Combustible Celluloid
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With: Kurt Russell, Lee Van Cleef, Ernest Borgnine, Donald Pleasence, Isaac Hayes, Harry Dean Stanton, Adrienne Barbeau, Tom Atkins, Charles Cyphers, Season Hubley, George 'Buck' Flower
Written by: John Carpenter, Nick Castle
Directed by: John Carpenter
MPAA Rating: R
Running Time: 99
Date: 05/22/1981

Escape from New York (1981)

3 1/2 Stars (out of 4)

Apple Jumping

By Jeffrey M. Anderson

In elite film circles John Carpenter's name usually elicits weary eye-rolls. Or, from the most devoted fans, "didn't he once do something good a couple of decades ago?" But look closer and Carpenter is one of the few old-school filmmakers working today. Having studied the great directors of the studio system like Howard Hawks and John Ford, Carpenter has more or less based his entire career on their model. He has worked for all different studios, jumping from independent films to larger films. And yet he has always stayed true to his own singular vision. Each and every film Carpetner has made sports his signature style. The new Escape from New York Special Edition (1981, MGM/UA, $29.98) DVD helps prove this point.

This almost forgotten film reveals a near-visionary workmanship, a low-budget film heavy on atmosphere and playful of character. Its $6 million budget bought what looks like a $50 million film. The film's futuristic hero, Snake Plissken (Kurt Russell) is about as bad as can be. Caught during a robbery, he's given a certain number of hours to fly into New York City -- now a gang-run war zone -- and rescue the President of the United States (Donald Pleasence). Wherever he goes, his reputation precedes him: "I thought you were dead!" goes the refrain. Snake meets up with an oddball cast of characters and, as in Howard Hawks films, the bad guys team up against greater bad guys.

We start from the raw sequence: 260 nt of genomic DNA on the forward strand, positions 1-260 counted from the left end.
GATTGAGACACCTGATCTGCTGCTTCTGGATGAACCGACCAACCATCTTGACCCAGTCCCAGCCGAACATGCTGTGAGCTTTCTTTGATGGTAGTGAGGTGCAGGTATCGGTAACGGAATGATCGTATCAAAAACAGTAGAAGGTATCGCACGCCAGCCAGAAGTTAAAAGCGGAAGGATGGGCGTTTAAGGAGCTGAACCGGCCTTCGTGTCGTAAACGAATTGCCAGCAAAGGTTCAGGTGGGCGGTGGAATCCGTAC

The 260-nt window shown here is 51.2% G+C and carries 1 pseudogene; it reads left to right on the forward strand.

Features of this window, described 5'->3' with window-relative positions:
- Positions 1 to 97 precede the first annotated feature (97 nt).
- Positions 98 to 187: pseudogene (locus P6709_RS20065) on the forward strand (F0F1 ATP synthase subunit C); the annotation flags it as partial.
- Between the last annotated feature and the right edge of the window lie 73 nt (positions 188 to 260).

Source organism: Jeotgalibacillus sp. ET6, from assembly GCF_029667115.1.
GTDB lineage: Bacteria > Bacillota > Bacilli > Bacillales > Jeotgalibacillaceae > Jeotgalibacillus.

Carpenter uses Cinemascope framing to help establish physical relationships between characters, and always tells stories within a "genre" (sci-fi or horror) format to help get his point across with less soapbox grandstanding. The DVD comes with many special features already included in the mid-90s laserdisc release, specifically an excellent commentary track recorded by Carpenter and Russell, a deleted scene (the famous robbery scene) and many other extras. Carpenter's sequel, Escape from L.A., was released in 1996.

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